communal prayer, group prayer, Jewel concert, minyan, Ocala, Rabbi Louis Jacobs, Shekhinah, Van Wezel
I’ve been thinking about communal prayer since my last post, when I wrote about how much it means to me. Judaism, of course, is a huge proponent of communal prayer, hence the requirement for a minyan (quorum of 10) for certain important prayers to be recited.
Don’t get me wrong — individual prayer has its place. We’re each enjoined to pray before we eat, not as a group (although that’s OK too) but individually. We say the Shema at night, and lots of people say the morning blessings at home on their own rather than at a daily minyan service. In fact, most of the standard morning blessings are meant as individual prayers. We’re each expected to say 100 blessings every day. Which is another topic entirely (you can check out my post called “100 Blessings a Day” from last November).
But communal prayer is king. Louis Jacobs wrote: “The [ancient] rabbis, stressing the importance of communal prayer, say, no doubt with a degree of hyperbole, that when prayers are offered in a congregation God will never reject them.”
Jacobs pointed out that Menahem Meiri [a 13th century rabbi from Provence] stressed the psychological advantage of group prayer: “Whenever a man is able to offer his prayers in the synagogue he should do so, since it is there that proper concentration of the heart can be achieved. The rabbis laid down a great rule: Communal prayer has especial value and whenever ten pray in the synagogue the Shekhinah [the divine indwelling] is present.”
As a modern American Jew, I’d of course change it to “a person” rather than “a man,” but you get his drift. This is why most prayers in the standard liturgy are in the plural: “Help us;” “Pardon us;” “Bless us;” “We give thanks to You.”
I think this is why many of us are uncomfortable with synagogue services that function more as performances by the cantor than participatory prayer. I like going to concerts as much as the next person, and have no problem sitting quietly while someone else is singing opera (although when Jewel was at the Van Wezel last year I sang every song with her, along with the rest of the audience).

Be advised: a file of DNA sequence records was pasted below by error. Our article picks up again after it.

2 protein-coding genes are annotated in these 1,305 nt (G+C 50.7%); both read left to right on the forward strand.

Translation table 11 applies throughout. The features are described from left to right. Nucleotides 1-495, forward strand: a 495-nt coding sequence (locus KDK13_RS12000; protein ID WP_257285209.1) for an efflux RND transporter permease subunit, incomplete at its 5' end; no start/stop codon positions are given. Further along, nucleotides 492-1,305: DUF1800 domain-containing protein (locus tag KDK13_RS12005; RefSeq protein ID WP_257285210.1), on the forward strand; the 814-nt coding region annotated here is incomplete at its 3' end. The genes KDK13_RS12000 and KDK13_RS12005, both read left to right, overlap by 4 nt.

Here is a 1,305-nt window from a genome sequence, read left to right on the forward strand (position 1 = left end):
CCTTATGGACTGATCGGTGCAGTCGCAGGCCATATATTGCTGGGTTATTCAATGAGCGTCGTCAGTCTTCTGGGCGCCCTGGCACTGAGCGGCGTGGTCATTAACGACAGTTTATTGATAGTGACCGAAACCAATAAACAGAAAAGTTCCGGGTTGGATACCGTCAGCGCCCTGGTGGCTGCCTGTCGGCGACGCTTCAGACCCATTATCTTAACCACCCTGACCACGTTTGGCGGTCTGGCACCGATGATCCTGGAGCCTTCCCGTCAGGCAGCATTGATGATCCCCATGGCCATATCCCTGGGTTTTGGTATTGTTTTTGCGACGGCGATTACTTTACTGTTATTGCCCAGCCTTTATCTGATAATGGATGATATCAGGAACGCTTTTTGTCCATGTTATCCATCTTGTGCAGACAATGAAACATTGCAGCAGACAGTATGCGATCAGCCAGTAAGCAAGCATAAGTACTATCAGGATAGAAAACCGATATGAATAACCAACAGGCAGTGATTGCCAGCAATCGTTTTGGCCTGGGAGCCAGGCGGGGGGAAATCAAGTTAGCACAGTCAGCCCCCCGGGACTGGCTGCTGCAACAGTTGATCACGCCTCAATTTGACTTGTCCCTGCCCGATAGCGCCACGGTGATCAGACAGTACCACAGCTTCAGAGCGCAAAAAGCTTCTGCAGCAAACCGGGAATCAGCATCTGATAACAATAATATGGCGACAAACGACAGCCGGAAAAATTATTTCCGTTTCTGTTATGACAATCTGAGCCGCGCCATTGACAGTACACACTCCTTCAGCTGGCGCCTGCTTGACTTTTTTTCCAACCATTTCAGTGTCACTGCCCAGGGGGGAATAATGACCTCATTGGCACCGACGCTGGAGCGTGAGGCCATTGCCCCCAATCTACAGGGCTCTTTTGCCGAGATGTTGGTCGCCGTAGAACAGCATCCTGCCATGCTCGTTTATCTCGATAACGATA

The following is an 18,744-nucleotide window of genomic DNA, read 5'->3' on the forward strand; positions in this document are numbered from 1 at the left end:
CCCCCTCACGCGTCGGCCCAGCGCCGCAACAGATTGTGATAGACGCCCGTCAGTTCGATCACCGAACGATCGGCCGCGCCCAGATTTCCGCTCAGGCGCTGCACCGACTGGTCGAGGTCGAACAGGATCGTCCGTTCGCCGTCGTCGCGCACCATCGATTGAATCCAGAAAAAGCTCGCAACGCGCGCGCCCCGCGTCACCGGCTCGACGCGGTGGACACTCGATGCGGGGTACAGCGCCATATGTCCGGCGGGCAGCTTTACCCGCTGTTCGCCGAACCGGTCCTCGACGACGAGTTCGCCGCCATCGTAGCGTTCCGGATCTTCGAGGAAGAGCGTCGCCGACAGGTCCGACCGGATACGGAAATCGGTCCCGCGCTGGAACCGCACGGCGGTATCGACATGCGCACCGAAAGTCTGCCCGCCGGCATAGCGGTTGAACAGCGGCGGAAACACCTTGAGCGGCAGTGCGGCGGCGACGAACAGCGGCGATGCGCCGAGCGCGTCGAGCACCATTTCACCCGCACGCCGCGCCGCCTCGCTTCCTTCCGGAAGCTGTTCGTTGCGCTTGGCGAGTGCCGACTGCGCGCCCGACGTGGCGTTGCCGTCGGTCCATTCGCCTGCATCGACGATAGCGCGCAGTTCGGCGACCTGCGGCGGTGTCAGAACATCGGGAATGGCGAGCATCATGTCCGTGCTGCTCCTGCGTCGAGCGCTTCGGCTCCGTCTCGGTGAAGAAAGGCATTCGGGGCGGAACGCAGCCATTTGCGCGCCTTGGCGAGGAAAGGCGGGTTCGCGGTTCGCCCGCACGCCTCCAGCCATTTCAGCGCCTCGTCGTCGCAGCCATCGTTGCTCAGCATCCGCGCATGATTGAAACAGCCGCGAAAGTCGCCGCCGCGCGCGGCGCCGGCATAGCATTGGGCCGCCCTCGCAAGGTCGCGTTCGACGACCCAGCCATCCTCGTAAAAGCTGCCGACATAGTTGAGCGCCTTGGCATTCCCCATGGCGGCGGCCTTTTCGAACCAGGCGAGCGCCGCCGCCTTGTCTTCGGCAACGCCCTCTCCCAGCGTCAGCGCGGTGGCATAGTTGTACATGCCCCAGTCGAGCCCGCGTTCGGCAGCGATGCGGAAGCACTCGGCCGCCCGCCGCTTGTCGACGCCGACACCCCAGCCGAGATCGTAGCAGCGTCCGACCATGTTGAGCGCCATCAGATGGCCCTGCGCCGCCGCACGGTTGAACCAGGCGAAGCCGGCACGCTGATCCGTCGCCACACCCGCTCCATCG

But when the person the bimah (the front of the sanctuary) is singing prayers that I’m supposed to be praying too, I want to participate, not sit and listen. Reciting responsive readings in English or only being “permitted” to sing a few congregational pieces is simply not enough. It’s impossible to achieve a spiritual high that way, and I usually walk out feeling incomplete, as if something is lacking.
This weekend, I get to lead services at a little synagogue in Ocala that I love to visit every couple of months. And I’ll tell you this — there will be tons of participatory singing.
Judi from Ocala said:
I am the president of that little synagogue in Ocala where Jennifer comes on occasion. Our services are a happy blend of of lay leaders, some knowledgeable, some less so but every one participates in the service. Engaging your community is what prayer is all about. I believe that the Reconstructionist Movement encourages this. When Jennifer leads our group on Shabbat morning, it is a beautiful, spiritual thing. For sure the Shekhinah surrounds us with love.
Roscoe George said:
Amen and Amen. . .and let the prayers be in a language that the participant is fluent or at leasty conversant in. . .Since God understands all languages why shouldn’t the person praying know what he or she is saying in prayer?
AMEN!! I never realized before exactly why I’m so un-engaged when I listen to a cantorial “performance,” but you’ve pointed out exactly why it doesn’t work for me.